parting words

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    Parting Words Fall 2005 Paid Member

    A religious act is performed out of good motivation with sincere thought for the benefit of others. Religion is here and now in our daily lives. If we lead that life for the benefit of the world, this is the hallmark of a religious life. This is my simple religion. No need for temples. No need for complicated philosophy. Your own mind, your own heart is the temple; your philosophy is simple kindness. — His Holiness the Dalai Lama From How to Expand Love, © 2005 by His Holiness the Dalai Lama and Jeffrey Hopkins. Reprinted with permission of Atria Books. Image 1: © Don Farber, taken at Bokar Monastery, Mirik, India, 1997 More »
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    The Duck Call Paid Member

    The following story is based on a Chinese Buddhist scripture called Bayu-jing, or The One Hundred Parable Sutra. It was originally translated from Sanskrit into Chinese in 492 C.E. by Gunavriddi, a Buddhist teacher from central India. Translated into English for the first time by Kazuaki Tanahashi and retold by Peter Levitt, this story is part of their manuscript, "The One Hundred Parable Sutra: Stories of Ancient Fools for Today." The Duck Call More »
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    Some Things You Can't Let Go Of Paid Member

    In his mid thirties, the artist Frank Moore learned that he was HIV positive. His paintings took a new direction: “AIDS came to the fore,” he explained, “simply because it was affecting every aspect of my life.” When he was very near death, after a long struggle with the illness, Moore painted two works (“Everything I Own I” and “Everything I Own II”) based on the Buddhist mandala mudra, in which the entire physical universe is symbolically offered to the enlightened Buddhas and teachers. Traditionally, the practitioner holds a handful of rice in his palms and releases the mudra, symbolizing the relinquishment of all attachments. In Moore’s two paintings, the rice grains are replaced by the actual objects he held dear: his New York farmhouse, his clothes, his refrigerator. More »
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    Becoming Unbound Paid Member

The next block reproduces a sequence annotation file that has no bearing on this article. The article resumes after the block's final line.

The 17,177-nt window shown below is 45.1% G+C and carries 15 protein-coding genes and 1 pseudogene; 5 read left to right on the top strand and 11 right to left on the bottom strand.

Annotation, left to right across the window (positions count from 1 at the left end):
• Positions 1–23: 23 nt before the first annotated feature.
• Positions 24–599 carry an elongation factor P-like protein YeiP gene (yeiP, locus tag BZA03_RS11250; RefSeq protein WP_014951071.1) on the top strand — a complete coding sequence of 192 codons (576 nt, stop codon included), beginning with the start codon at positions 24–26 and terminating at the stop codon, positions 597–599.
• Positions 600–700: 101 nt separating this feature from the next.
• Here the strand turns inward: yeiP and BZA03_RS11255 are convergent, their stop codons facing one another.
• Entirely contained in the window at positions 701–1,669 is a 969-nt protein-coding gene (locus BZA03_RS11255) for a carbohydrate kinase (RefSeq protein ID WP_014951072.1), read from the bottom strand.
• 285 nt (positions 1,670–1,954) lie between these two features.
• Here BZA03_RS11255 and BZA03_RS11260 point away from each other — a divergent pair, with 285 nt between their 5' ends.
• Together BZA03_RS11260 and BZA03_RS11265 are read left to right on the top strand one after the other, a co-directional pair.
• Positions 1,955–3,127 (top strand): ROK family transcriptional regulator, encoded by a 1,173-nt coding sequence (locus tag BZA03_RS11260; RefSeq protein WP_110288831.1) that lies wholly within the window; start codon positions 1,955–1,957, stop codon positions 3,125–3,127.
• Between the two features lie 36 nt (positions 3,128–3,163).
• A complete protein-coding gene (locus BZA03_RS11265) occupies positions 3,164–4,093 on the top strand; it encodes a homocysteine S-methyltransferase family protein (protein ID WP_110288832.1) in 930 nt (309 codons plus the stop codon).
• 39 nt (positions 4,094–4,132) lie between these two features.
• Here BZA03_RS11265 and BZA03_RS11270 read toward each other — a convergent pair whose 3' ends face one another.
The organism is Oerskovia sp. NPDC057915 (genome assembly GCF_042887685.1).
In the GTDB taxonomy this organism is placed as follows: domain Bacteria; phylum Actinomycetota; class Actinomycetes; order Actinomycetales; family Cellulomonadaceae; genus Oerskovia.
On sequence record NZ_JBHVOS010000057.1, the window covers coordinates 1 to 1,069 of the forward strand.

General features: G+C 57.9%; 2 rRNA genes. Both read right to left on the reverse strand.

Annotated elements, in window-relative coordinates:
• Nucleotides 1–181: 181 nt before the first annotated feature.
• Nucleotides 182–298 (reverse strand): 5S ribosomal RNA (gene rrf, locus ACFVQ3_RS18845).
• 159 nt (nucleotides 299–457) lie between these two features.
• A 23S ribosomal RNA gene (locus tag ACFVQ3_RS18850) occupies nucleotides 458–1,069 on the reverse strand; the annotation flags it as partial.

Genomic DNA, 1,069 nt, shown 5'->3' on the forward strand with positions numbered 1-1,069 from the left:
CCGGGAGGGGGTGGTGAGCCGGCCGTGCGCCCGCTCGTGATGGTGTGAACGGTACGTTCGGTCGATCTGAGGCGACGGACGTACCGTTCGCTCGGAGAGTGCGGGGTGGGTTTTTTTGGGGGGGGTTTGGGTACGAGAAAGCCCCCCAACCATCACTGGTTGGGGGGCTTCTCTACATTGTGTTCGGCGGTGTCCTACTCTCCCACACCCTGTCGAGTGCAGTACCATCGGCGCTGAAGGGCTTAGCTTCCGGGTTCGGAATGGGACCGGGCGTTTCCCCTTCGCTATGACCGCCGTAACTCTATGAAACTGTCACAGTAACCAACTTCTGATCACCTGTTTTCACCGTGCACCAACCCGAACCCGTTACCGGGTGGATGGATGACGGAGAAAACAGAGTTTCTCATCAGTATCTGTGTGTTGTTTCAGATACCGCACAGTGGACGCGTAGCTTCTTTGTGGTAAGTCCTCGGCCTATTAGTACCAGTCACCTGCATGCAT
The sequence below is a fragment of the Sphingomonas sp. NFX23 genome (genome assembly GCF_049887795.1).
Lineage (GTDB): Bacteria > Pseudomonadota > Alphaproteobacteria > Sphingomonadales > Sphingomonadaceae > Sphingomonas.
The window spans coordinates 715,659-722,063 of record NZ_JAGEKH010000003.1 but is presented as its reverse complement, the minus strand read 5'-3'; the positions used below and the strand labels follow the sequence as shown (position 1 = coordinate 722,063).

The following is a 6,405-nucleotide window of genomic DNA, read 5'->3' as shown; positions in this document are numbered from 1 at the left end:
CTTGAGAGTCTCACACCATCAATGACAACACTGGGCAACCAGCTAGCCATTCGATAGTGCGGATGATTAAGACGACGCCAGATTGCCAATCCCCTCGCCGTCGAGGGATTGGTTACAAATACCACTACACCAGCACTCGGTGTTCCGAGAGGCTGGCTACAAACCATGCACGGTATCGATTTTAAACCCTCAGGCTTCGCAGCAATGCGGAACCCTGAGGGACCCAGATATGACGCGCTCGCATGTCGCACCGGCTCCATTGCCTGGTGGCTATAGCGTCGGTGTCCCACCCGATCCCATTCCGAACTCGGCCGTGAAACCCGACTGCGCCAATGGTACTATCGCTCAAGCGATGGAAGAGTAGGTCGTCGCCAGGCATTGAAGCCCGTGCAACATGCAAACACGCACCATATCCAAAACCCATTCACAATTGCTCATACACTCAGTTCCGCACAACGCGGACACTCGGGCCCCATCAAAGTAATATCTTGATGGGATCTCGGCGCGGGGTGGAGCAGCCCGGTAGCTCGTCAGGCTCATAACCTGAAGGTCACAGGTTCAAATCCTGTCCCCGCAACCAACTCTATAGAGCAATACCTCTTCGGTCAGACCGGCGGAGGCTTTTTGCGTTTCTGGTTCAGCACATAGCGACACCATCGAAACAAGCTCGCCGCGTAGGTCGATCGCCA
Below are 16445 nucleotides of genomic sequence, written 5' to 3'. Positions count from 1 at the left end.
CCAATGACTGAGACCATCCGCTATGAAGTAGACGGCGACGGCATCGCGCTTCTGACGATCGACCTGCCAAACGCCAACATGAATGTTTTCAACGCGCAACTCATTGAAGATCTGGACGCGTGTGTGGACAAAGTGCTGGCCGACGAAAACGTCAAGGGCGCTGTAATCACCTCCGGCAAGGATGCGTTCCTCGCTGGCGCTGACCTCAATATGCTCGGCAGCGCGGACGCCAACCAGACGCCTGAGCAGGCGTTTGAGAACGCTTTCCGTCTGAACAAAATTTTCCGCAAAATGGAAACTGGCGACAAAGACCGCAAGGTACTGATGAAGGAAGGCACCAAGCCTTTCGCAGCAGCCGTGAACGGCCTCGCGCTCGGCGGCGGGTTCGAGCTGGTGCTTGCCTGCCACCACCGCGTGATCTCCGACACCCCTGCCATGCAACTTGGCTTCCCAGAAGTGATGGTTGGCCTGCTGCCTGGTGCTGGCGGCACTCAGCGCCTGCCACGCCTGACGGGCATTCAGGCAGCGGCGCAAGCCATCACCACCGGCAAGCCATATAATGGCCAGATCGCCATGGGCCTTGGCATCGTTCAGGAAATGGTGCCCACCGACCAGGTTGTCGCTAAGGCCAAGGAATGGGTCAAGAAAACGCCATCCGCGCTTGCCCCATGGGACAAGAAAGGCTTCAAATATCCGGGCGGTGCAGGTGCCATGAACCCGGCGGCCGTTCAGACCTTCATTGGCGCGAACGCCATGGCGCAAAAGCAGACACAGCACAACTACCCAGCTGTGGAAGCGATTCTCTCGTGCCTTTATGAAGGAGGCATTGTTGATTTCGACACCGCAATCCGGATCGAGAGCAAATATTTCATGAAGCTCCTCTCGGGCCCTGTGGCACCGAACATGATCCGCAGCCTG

FOR NEARLY TWO THOUSAND YEARS, these brittle birch bark scrolls and others like them sat in clay pots in Afghanistan. In the mid-1990s, smuggled out from under the nose of the Taliban, they made their way onto the European antiquities market and eventually into the care of wide-eyed Western scholars. Their excitement was well-founded: recent carbon dating tells us that these are the oldest Buddhist texts ever discovered, the earliest of them dating to 130 C.E. Written in the ancient Kharoshthi script, they are remnants of Gandhara, a kingdom that covered parts of modern-day Pakistan and Afghanistan and where Buddhism flourished from the first through fifth centuries C.E. The texts contain a variety of works, from sutras known in other languages to never-before-seen fables. Indicated below are lines thirteen and fourteen of a Dhammapada-like text, a verse also found in the Sutta Nipata of the Pali Canon and translated here from the Pali by Thanissaro Bhikkhu. More »
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    Leonard Koan Paid Member

               From Book of Longing, by Leonard Cohen, a collection of his poems and drawings from the last twenty years. Reprinted by arrangement with Ecco, an imprint of HarperCollins Publishing, ©2006 by Leonard Cohen More »
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    Easy Practice Paid Member

    Honen's "One-Page Document": In China and Japan, many learned masters have taught that the nembutsu is to meditate deeply on Buddha. But that is not my understanding. Nembutsu is not meditation, nor does it come from study. It is nothing but reciting namu-amida-butsu and believing in our birth in the Pure Land. The Three Minds and Four Modes of Practice are all contained in this. If I am withholding any deeper knowledge than simple recitation of namu-amida-butsu, may I be lost to the compassion of the two buddhas and slip through the embrace of Amida’s original vow. Those who accept this in faith, though they master all the teachings of Shakyamuni, ought to avoid putting on airs and simply recite namu-amida-butsu alongside illiterate followers of little understanding, no matter whether they be women or men.More »